MMA Review: #92: UFC 18: The Road To The Heavyweight Title Aug17

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MMA Review: #92: UFC 18: The Road To The Heavyweight Title

UFC 18: The Road To The Heavyweight Title

01/08/99

New Orleans, Louisiana

-We open with a video package highlighting the mini-tournament for the Heavyweight Title, as well as Pat Miletich’s first Lightweight title defense. On a completely unrelated note, it’s hard to believe that I only have seven UFC shows left to review before I’ve done them all!

-Your hosts are Mike Goldberg and Jeff Blatnick. They talk about the HW fights between Coleman and Rizzo, and Rutten and Kosaka, before giving us a couple of mini-soundbites from them, with Coleman admitting to having bad cardio in the past, while Rutten talks about the hype surrounding his US debut.

-They introduce us to the judges for the night, one of which is none other than Dave Meltzer. Yeah, THAT Dave Meltzer. Pretty weird to see, I have to admit.

Middleweight Fight: Evan Tanner vs Darrel Gholar

We’re opening with the debut of Evan Tanner, taking on a noted Greco-Roman wrestler, apparently, in Darrel Gholar. Gholar is JACKED, while Tanner looks pretty much exactly the same as he does today, except for wearing wrestling shoes. Crowd give a HUGE pop for Big John McCarthy for some reason.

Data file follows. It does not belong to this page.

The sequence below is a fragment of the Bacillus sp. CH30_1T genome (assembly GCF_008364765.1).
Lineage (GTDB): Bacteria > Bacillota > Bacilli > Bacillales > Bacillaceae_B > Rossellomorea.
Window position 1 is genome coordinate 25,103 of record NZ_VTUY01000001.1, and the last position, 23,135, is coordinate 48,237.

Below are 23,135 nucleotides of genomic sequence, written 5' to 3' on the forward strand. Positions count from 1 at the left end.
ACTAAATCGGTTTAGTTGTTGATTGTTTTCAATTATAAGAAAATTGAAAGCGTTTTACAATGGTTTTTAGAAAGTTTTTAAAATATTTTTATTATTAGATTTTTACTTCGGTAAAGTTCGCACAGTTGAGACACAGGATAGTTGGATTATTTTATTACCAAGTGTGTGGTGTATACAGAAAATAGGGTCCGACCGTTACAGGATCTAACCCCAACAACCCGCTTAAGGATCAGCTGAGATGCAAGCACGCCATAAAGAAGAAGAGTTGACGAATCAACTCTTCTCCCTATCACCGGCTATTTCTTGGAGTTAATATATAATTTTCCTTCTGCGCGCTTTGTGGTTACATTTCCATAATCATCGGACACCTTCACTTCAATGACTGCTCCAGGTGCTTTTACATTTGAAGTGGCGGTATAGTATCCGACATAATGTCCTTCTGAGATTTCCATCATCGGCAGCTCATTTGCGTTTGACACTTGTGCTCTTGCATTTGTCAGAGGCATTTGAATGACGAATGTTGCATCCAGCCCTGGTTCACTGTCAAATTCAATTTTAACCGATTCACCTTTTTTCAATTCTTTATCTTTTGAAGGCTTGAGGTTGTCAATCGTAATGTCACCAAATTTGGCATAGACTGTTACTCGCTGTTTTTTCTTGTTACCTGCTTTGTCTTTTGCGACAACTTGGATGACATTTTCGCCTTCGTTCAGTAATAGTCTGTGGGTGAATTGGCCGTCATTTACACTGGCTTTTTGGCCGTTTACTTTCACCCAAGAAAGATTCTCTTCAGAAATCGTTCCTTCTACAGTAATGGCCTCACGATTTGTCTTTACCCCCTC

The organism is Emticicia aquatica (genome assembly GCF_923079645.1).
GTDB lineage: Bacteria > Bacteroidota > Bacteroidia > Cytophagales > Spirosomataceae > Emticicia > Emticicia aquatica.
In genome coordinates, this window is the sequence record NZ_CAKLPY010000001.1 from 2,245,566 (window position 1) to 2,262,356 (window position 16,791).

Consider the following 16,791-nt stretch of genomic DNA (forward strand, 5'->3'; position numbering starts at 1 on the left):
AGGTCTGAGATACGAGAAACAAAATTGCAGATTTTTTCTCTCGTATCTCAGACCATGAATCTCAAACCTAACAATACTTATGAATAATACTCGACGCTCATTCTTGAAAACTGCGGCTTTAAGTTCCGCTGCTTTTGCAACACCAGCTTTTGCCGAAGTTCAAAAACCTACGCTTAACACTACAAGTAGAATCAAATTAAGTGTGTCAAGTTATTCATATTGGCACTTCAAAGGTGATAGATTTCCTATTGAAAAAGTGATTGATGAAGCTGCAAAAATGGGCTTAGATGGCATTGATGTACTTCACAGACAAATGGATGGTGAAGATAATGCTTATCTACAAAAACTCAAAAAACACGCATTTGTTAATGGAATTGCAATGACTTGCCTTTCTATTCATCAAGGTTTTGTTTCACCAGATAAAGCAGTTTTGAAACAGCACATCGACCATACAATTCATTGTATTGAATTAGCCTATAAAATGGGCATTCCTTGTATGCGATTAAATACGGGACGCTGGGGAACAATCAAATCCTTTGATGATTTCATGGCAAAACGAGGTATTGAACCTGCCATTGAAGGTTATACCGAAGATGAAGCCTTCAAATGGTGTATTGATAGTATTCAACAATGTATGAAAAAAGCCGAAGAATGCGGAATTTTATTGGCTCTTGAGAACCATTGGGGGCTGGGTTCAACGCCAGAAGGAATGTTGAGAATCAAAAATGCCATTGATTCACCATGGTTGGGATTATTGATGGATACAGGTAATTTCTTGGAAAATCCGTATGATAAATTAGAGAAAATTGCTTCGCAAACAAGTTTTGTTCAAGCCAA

They get underway and circle, with Gholar firing out some jabs while Tanner looks to use kicks. Gholar catches one of said kicks and takes him down, but Tanner works into guard quickly. He works for a triangle immediately, and gets his legs hooked over, so Gholar tries a mini-powerbomb but Tanner keeps it locked in. Gholar finally manages to pop his head out, and then works his way into side mount, where he drops some elbows as Tanner looks for the guard again. Evan works the guard and ties him up nicely for a moment, but then Gholar uses some punches to pass into side mount once more, where he grinds away. Tanner gets guard again and ties him up once more, until Gholar gets a front facelock, but Tanner reverses to standing and shoves him into the fence, looking the much fresher fighter at this point. Some big knees to the body from Tanner land, causing Gholar to retreat back looking hurt. Tanner chases him down with a nice leg kick, and then lands some more knees against the fence. Gholar looks hurt so Tanner really opens up now, landing a vicious combination of elbows and his trademark bicycle knees, causing Gholar to back up again. Tanner chases him down once more with kicks, and this time as Gholar turns into the fence, Tanner gets his back and pulls him down right into a rear naked choke for the tapout.